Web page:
How safe are vaginal breech births?
Jamie McCallum has had two breech babies – and two entirely different birth experiences. With the first, she wasn’t given the choice of trying a vaginal breech birth because her baby was footling – with one foot down, instead of bum down – which is a higher-risk variation of breech births. Instead, she had a Cesarean section, an experience she describes as traumatic. “I was a home birth person,” she says. “There was no way I wanted to be in major surgery just to have a baby. It seemed unsafe, and my mother had had two horrific, terrifying experiences with Cesareans.”
Her next baby was also breech, but in a better position – and Brignell was fortunate to have Ottawa-based midwife Betty-Anne Daviss, who specializes in breech births, as her care provider.
Daviss went through the evidence around vaginal breech births with McCallum, leaving her feeling confident that this baby could be delivered vaginally. “I felt like a vaginal breech birth was safer, for me and for the baby, than a planned or unplanned Cesarean, and my husband felt the same way. But I think the rest of our families and friends thought I was nuts. My parents were really concerned – they really didn’t understand why I would take what they thought was such a risk. But I felt like the odds were in our favour because of her position, because of our care provider’s expertise, and because my previous labours were fast.”
About 4 percent of babies in Canada will be breech at term. For years, having a breech baby meant an automatic C-section, but nowadays, patients are more likely to have both options presented to them, as they were to McCallum. It’s a difficult decision, because even now, “there remains uncertainty whether planned vaginal birth or planned Cesarean section is the best approach,” says Justus Hofmeyr, author of a 2015 Cochrane review on the issue. Further complicating matters is that because there are so few qualified providers to perform a vaginal birth for breech babies, it’s common for women who do choose that option to have a C-section anyways.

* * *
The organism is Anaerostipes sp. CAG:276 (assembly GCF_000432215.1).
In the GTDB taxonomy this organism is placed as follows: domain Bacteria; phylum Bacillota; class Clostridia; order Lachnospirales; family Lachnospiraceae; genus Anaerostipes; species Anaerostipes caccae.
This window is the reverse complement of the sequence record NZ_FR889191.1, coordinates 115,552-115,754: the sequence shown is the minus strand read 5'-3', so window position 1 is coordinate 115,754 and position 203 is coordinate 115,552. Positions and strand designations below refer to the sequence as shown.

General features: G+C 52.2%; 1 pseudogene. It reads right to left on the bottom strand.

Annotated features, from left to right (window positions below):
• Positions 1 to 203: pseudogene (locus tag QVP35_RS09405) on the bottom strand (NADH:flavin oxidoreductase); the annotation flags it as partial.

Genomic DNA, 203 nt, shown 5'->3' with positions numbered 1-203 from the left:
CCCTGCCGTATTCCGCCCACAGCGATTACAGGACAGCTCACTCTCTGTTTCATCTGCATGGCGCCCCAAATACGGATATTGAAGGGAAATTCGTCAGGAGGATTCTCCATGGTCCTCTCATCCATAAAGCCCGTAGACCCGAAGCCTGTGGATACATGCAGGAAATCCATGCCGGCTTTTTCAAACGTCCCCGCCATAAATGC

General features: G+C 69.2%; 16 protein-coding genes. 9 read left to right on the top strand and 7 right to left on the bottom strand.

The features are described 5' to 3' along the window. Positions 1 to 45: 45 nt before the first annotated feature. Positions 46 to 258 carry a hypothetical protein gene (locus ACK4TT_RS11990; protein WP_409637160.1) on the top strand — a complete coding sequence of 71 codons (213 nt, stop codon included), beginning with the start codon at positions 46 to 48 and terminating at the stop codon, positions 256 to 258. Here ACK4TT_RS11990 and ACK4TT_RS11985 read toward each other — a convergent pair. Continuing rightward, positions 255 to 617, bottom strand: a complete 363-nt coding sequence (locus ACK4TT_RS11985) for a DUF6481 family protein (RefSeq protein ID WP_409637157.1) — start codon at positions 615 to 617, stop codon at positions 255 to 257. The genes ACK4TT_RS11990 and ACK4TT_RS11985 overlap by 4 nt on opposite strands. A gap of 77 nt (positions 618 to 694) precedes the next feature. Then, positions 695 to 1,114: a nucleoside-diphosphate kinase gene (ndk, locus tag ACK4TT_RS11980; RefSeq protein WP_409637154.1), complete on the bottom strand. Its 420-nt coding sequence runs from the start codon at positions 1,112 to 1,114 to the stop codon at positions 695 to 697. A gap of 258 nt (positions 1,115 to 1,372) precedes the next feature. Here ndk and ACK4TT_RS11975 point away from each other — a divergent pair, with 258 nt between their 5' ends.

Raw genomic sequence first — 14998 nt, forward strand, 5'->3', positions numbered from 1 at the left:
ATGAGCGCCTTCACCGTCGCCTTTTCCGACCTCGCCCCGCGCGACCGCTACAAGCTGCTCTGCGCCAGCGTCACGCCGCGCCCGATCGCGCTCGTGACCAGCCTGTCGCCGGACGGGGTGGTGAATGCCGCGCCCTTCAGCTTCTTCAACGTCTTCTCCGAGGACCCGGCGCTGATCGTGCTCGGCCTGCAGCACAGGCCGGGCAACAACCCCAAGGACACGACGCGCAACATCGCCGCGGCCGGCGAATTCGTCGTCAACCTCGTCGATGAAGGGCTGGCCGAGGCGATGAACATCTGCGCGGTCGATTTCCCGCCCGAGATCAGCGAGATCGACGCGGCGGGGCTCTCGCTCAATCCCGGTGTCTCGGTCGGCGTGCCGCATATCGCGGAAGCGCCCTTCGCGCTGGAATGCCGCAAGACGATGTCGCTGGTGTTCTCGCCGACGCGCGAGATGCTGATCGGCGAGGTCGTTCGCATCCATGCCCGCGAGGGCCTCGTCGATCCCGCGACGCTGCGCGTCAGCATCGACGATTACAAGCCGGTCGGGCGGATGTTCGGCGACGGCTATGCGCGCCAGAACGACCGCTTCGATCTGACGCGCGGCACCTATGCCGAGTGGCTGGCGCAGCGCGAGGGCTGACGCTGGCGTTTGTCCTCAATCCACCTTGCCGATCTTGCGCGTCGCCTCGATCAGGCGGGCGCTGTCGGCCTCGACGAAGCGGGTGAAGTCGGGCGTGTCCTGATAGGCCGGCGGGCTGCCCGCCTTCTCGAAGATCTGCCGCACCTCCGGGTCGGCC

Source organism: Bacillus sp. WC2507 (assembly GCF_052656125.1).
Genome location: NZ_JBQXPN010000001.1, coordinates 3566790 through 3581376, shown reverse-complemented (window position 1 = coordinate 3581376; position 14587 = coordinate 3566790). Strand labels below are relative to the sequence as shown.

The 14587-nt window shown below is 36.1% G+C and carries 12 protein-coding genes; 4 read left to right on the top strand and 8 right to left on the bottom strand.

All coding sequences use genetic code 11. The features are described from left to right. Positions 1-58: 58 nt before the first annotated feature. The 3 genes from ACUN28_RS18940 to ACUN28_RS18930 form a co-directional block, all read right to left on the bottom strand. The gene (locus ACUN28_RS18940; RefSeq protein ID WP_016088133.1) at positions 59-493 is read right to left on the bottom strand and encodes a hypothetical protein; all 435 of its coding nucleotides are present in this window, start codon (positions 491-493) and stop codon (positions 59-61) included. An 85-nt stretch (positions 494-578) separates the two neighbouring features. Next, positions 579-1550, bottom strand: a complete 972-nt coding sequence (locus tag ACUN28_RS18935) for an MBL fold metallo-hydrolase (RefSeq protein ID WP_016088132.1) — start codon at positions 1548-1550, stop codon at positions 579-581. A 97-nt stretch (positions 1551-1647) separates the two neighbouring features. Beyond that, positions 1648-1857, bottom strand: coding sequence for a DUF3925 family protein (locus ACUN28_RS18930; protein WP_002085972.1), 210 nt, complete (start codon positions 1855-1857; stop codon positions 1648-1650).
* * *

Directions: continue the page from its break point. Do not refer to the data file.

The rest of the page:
The Term Breech Trial changes everything
In 2000, the first large randomized controlled trial on vaginal breech birth came out. The study, led by Canadian Mary Hannah, compared term breech babies in 26 countries who were delivered by planned C-section with those born with a trial of labour – where the mothers began in labour, regardless of whether that ended in a C-section or in vaginal delivery. The study looked at infant deaths, as well as serious morbidity, which includes a long list of complications, like spinal-cord injury, seizures, or admission to a NICU for more than four days. It also looked at deaths and serious morbidity in the mothers.
The results were so dramatic that the trial was stopped early: 1.6% of breech babies born by C-section died or had serious morbidity, and 5.1% of babies born through a trial of labour did. The study included data from both high- and low-income countries, which some argue makes the results less applicable to Canada. But Hofmeyr points out that even when you analyze the data for high-income countries alone, you still see somewhat higher rates of death and serious morbidity in babies with planned vaginal birth.
The study had a huge impact almost immediately. “The Term Breech Trial basically killed breech deliveries in North America,” says Howard Berger, the head of maternal fetal medicine and obstetrical ultrasound at St Michael’s Hospital in Toronto. “The number of vaginal breech deliveries in Canada were steady, and then the paper came out, and the next month, there were almost none.”
More research muddies the waters